Loose degree: Some guanxi members do not become close to the entrepreneurial company (Park and Luo 2001; Granovetter 1985; Pitt et al. 2006).

Sales growth: Entrepreneurial companies’ sales growth can be created by new guanxi (Park and Luo 2001; Yu et al. 2013; Boso et al. 2013; Yang and Jiang 2010).

Cost: Guanxi cultivation has become very costly (Park and Luo 2001; Troilo and Zhang 2012) and entrepreneurial companies must pay for it.

Auxiliary variables

Potential guanxi scale: Many of the entrepreneurial company’s stakeholders have the potential to enter the guanxi network (Evald and Bager 2008; Chen 2011).

Guanxi strength: The strength of ties, connections or relationships between an entrepreneurial company and its guanxi members (Park and Luo 2001; Boso et al. 2013; Chen 2011).

Mutual trust: Trust is not about whether the entrepreneurial companies believe their social network members, but to what degree they can believe one another (Yu et al. 2013; Caliendo et al. 2012).

Interactions: Entrepreneurial companies and their guanxi members like to communicate by telephone, mail, face-to-face visits and activities for promoting friendship, whether or not they are cooperating (Park and Luo 2001; Boso et al. 2013).

Reciprocity: Real guanxi should involve mutually beneficial cooperation, in which both the entrepreneurial company and the guanxi members benefit (Yu et al. 2013; Puffer et al. 2010; Park and Luo 2001; Batjargal and Liu 2002).

Constants

Transformation rate: Through “guanxi investments” made for commercial reasons, some potential guanxi members will become real guanxi members for the entrepreneurial company (Troilo and Zhang 2012).

Life cycle: As time goes on, some guanxi members and entrepreneurial companies that started with close collaborations will eventually choose to end them (Haggerty and Haggerty 2011; Batjargal and Liu 2002).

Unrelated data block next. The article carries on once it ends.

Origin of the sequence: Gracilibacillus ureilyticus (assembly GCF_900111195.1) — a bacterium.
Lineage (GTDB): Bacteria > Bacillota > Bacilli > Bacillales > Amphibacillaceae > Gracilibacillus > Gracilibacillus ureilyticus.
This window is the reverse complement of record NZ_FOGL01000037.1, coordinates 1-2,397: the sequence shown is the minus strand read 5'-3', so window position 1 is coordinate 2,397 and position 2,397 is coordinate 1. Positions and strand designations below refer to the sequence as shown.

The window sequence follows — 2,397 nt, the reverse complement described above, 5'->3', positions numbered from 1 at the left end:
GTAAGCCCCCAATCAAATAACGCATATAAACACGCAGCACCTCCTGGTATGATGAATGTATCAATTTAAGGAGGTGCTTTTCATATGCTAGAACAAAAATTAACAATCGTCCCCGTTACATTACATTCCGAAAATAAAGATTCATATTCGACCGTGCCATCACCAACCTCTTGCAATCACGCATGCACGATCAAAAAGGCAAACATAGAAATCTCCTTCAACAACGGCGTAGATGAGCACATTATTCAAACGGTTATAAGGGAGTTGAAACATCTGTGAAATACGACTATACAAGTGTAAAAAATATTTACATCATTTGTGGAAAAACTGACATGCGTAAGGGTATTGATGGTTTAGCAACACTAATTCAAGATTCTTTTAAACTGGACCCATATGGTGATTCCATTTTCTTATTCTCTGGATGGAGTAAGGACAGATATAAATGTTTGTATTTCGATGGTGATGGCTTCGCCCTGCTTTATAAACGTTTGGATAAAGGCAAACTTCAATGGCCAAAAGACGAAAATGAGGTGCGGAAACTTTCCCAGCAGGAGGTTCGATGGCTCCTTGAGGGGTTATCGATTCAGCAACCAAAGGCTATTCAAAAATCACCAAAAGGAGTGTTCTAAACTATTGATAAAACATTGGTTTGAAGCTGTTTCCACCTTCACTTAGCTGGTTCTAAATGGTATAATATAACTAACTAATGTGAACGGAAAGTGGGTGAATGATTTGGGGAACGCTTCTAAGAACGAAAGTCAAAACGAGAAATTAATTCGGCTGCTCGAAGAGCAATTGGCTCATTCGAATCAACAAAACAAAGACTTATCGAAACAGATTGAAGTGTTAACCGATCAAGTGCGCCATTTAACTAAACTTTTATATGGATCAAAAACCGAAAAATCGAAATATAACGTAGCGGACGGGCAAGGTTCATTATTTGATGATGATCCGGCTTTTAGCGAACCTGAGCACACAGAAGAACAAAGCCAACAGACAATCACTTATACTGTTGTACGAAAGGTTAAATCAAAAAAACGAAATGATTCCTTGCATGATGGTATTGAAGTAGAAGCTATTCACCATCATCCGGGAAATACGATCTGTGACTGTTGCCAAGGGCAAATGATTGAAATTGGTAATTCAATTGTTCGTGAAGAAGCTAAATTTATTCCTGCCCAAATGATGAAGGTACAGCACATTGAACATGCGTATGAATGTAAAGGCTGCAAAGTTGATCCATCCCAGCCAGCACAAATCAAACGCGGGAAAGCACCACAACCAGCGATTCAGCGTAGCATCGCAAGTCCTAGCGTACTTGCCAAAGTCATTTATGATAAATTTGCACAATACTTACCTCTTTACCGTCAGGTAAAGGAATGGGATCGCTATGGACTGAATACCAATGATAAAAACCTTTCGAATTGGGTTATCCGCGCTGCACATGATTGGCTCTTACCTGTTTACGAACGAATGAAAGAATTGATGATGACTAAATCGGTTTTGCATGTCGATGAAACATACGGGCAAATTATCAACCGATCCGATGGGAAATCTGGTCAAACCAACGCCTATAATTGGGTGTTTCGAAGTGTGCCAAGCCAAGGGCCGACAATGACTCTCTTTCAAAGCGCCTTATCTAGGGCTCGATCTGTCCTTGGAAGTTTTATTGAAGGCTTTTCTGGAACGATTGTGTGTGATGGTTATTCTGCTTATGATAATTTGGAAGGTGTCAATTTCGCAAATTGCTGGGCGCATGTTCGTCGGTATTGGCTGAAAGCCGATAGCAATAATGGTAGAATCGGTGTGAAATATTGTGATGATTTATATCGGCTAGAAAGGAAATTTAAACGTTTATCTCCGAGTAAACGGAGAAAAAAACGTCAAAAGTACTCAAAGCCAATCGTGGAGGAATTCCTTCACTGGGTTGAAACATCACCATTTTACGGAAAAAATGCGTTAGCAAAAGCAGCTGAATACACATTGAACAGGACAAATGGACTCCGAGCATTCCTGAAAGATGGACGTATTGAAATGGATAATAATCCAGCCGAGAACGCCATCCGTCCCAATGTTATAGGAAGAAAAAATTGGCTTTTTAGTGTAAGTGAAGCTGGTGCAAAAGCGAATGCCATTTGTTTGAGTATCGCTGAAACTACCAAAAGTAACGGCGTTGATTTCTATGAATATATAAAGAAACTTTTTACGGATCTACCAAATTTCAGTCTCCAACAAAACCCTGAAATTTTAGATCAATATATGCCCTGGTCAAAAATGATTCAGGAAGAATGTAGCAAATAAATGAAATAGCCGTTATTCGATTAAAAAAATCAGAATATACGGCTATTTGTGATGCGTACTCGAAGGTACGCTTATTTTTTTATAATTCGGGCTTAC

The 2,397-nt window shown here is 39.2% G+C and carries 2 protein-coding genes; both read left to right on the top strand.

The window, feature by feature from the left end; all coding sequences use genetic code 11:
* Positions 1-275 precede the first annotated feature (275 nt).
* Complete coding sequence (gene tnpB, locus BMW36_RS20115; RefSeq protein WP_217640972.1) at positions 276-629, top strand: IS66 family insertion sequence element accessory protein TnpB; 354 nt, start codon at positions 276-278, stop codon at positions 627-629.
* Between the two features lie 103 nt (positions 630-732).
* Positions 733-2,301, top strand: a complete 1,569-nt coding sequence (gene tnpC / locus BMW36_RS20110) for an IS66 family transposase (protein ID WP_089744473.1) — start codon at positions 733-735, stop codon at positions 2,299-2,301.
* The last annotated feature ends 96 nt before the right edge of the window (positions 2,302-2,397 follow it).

Decay rate: Not all of an entrepreneurial company’s guanxi necessarily maintain their value-creation ability. As time goes by, that ability decreases or destructive actions can even occur (Yang and Tang 2004; Yu et al. 2013).

Value creation coefficient: Different guanxi have different value-creation abilities (Park and Luo 2001; Troilo and Zhang 2012).

Appendix 3

Fig. 9
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Sensitivity analysis of the correlation between sales based on guanxi and guanxi strength on transformation rate

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Sensitivity analysis between guanxi strength and transformation rate

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Sensitivity analysis of the correlation between sales based on guanxi and guanxi strength on decay rate

Fig. 12
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Sensitivity analysis between guanxi strength and decay rate

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Sensitivity analysis of the correlation between sales based on guanxi and guanxi strength on life cycle

Fig. 14
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Sensitivity analysis between guanxi strength and life cycle